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Country sees employment as first priority in alleviating poverty

In Serbia, the first official document to refer specifically to the Millennium Development Goals (MDGs) is the Poverty Reduction Strategy Paper (PRSP), adopted by the Government in 2003.  The multisectoral analysis presented in the PRSP makes reference to the Goals relevant to each sector (  In 2005, the Government of Serbia adopted a first MDG review, assessing progress and trends for each Goal (

In 2006, the government set up a multisectoral task force to customize MDG targets and indicators to the special needs and problems of Serbian citizens.  The task force was composed of representatives of ministries, the Republic Statistical Office, the Standing Conference of Towns and Municipalities, the Poverty Reduction Strategy Implementation Focal Point, the European Union Integration Office, the Institute for Public Health, and the United Nations country team.  Through a participatory process that brought in civil society organizations, professional associations, the business sector, and the media, the task force developed an MDG Monitoring Framework for Serbia, whereby targets and indicators are aligned with national priorities and already existing national strategies and legislation (MDG Monitoring Framework for Serbia).

One of the main challenges in Serbia in tracking progress towards developmental goals is the existence of multiple strategies prepared according to sectoral criteria.  These are not harmonized; nor do they include cross-sectoral planning and synergies.  The MDG Monitoring Framework was built on these strategies, but also establishes priorities and cross-sectoral links.  It takes into consideration priorities expressed in the only two multi-sectoral strategies, the PRSP and the European Union Integration Strategy, which paves the way to monitor social inclusion as defined by the European Union.  National priorities are expressed in terms of country-tailored targets (e.g. unemployment reduction as the main prerequisite for poverty alleviation), and also in terms of specific targets focused on vulnerable groups such as Roma and rural populations.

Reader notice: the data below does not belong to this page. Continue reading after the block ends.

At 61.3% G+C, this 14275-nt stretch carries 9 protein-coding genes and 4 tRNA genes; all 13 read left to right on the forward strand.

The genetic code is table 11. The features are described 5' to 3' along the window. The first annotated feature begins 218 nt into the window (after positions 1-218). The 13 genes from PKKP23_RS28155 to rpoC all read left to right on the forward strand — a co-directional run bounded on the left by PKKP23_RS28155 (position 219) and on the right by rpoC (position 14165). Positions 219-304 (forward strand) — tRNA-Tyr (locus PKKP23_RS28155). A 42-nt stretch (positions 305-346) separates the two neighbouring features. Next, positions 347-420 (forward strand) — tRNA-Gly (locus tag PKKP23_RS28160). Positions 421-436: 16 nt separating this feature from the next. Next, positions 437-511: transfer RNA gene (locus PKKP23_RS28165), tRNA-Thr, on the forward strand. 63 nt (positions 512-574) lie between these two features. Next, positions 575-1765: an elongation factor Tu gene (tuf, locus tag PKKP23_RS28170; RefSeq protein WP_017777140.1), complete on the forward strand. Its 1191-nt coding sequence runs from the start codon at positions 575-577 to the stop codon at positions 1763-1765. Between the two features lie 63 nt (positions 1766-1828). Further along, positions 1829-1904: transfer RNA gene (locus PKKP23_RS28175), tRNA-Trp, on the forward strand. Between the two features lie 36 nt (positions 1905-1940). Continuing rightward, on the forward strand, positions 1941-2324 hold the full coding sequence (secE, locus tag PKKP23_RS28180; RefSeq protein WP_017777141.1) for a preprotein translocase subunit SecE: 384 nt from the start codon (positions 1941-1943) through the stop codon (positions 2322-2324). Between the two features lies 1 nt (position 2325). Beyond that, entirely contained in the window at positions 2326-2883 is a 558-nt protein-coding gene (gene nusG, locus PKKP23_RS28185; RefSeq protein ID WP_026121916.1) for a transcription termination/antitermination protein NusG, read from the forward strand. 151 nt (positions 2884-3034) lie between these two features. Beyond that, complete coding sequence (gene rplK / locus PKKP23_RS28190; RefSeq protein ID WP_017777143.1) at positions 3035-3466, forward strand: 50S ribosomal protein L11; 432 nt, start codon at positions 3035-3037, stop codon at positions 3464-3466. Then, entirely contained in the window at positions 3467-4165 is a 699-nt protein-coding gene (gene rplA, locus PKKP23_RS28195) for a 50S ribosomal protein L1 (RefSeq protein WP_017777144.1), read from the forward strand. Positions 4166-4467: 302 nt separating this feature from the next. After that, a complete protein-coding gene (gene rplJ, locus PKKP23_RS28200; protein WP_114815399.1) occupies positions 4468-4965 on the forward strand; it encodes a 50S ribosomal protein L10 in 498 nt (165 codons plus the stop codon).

Most of the indicators selected to monitor the MDGs show positive trends compared to 2000, but no major achievements are registered among vulnerable groups.  Programmes and projects seeking to improve the quality, efficiency, and effectiveness of social services and to provide employment opportunities for the most vulnerable are aligned with the priorities listed in the MDG Monitoring Framework.

The recently published survey of living standards in Serbia revealed that the poverty rate in 2007 had been halved compared to that recorded in 2002 (, testifying to the Government's commitment to poverty eradication.  On the other hand, it also showed continuous deepening of the education gaps between children from different socio-economic and ethnic groups, indicating the inadequacy of the current education system in Serbia to fully implement inclusive education.  The National MDG Coordinator, therefore, proposed education-specific activities as a priority for 2008 and has asked UNDP and UNICEF to support targeted project development and implementation in this field.

Last updated September 2008

Disclaimer: While Serbia and Montenegro became two independent States on 3 June 2006, this factsheet contains aggregated statistics obtained prior to that date. Disaggregated statistics for the two States will soon become available. 


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Life expectancy at birth
Population below PPP $1 per day
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NOTE: The MDG data presented here is the latest available from the United Nations Statistics Division. The World Bank has recently released new poverty estimates, which reflect improvements in internationally comparable price data. The new data estimates set a new poverty line of US$1.25 a day and offer a much more accurate picture of the cost of living in developing countries. They are based on the results of the 2005 International Comparison Program (ICP), released in first half of 2008. Country-specific poverty estimates will be released by the World Bank in late 2008